Manhood for Amateurs, by Michael Chabon
Title: Manhood for Amateurs: The Pleasures and Regrets of a Husband, Father, and Son
Author: Michael Chabon
Publisher: Harper Perennial
I received this book for free from the publisher. All content and opinions are my own.
Michael Chabon’s second collection of essays centers around manhood, as the title suggests, but it’s more than that. There are pontifications on the shrinking freedom of childhood, on our low expectations of fathers, on our societal need to classify and pigeonhole gender roles. And, perhaps because I recently became one myself, this book struck me as one that deals as much with motherhood as it does with fatherhood.
I read Maps and Legends, Chabon’s first essay collection, and found it captivating in a way that most essays are not to me. I’m not an avid reader of essays. I don’t read very much nonfiction because I tend to find it dry. But Michael Chabon makes you want to keep going. His insights are fresh and new and yet familiar. He brings you in and talks with you. He wants to have a conversation. These essays make you think.
Plus, there is no doubt that Chabon is an excellent writer. Here are a couple quotes:
“Good mothering is not measurable in a discrete instant, in an hour spent rubbing a baby’s gassy belly, in the braiding of a tangled mass of morning hair. Good motheirng is a long-term pattern, a lifeong trend of behaviors most of which go unobserved at the time by anyone, least of all the mother herself. We do not judge mothers by snapshots but by years of images painstakingly accumulated from the orbiting satellite of memory.” From “William and I”
“Where Lego-building had once been open-ended and exploratory, it now had far more in common with puzzle-solving, a process of moving incrementally toward an ideal, pre-established, and above all, a provided solution.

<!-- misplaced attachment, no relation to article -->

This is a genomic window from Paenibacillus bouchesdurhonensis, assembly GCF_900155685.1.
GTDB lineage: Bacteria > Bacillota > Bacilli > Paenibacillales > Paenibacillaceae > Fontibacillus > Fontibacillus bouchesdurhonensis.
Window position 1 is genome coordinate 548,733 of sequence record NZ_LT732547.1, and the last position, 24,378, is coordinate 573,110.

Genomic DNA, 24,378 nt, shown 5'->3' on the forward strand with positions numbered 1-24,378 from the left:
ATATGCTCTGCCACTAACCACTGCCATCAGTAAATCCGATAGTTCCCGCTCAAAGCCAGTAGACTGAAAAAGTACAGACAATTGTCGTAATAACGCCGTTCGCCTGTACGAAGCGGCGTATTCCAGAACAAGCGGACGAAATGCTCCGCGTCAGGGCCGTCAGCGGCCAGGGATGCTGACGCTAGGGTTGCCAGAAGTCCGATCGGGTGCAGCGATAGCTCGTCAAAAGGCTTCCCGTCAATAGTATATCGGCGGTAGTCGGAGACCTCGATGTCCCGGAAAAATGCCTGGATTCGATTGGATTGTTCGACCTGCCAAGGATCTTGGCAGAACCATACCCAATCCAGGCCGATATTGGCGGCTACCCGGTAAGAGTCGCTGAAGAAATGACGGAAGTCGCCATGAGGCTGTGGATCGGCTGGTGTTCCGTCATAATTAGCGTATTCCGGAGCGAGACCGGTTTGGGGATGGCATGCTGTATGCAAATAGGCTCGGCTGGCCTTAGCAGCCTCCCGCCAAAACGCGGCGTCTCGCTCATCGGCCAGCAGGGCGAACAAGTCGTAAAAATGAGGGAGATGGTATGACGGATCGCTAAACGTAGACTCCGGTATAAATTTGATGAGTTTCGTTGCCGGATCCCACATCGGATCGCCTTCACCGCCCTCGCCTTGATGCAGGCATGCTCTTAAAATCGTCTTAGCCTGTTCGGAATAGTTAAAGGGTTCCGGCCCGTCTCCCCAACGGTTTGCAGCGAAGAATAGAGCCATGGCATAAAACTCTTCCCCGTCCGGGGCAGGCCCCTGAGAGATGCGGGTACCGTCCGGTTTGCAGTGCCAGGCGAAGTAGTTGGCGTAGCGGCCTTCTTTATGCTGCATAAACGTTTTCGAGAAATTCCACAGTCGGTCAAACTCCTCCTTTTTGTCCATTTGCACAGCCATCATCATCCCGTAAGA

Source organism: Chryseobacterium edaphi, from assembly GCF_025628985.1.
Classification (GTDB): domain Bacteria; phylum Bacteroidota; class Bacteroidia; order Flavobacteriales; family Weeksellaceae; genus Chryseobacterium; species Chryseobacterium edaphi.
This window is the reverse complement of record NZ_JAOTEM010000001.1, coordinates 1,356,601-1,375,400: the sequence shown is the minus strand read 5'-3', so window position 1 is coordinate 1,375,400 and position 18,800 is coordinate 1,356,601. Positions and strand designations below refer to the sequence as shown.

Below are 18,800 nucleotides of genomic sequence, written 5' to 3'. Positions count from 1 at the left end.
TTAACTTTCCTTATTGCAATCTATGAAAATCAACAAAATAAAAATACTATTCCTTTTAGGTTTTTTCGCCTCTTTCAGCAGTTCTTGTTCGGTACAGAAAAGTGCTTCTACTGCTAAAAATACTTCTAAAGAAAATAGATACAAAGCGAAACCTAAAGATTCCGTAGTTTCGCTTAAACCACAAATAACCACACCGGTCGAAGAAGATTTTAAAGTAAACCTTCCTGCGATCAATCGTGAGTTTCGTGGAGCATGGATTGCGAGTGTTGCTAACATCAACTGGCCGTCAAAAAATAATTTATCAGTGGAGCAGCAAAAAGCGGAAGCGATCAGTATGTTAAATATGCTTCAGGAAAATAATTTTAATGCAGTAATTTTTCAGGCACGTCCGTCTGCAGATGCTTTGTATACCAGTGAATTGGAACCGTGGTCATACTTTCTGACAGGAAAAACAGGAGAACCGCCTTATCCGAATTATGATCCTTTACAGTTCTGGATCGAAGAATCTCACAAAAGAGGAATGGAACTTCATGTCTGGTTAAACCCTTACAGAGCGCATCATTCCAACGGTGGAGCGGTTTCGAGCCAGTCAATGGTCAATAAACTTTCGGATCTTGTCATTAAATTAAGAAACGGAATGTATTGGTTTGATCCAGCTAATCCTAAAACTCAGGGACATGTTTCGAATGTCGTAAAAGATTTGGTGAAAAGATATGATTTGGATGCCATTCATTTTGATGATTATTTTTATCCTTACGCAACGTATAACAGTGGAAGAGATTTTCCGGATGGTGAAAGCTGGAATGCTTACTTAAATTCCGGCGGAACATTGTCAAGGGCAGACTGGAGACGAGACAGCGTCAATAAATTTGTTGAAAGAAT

“I resented this change. When my son and I finished putting together a TIE interceptor or Naboo starfighter, usually after several weeks of struggle, a half-deranged search for one tiny black chip of sterile styrene the size of his pinkie nail, and two or three hours of prolonged despair, the resulting object was so undeniably handsome, and our investment of time in building it so immense, that the thought of playing with it, let along ever disassembling it, was anathema.” From “To the Legoland Station”
“Where women were once trapped inside a single narrative of child-rearing and housekeeping, the introduction of a second narrative of fulfillment through work and intellectual accomplishment has left them trapped in a kind of permanent ongoing guest role in both, able to star or to shine in neither. As for the supposed liberation of men, if all the socially viable ways of being a man (not counting those afforded and tolerated in gay culture) were languages or species of plants or animals, we would be living in a virtual monoculture.” From “Like, Cosmic”
And this is such a small taste of what this collection has to offer. If you’re at all inclined toward essays, and even if you’re not, if you’re a mother or a father, or just have a mother and a father, you’ll find something here for you.
Manhood for Amateurs, by Michael Chabon [rating:4]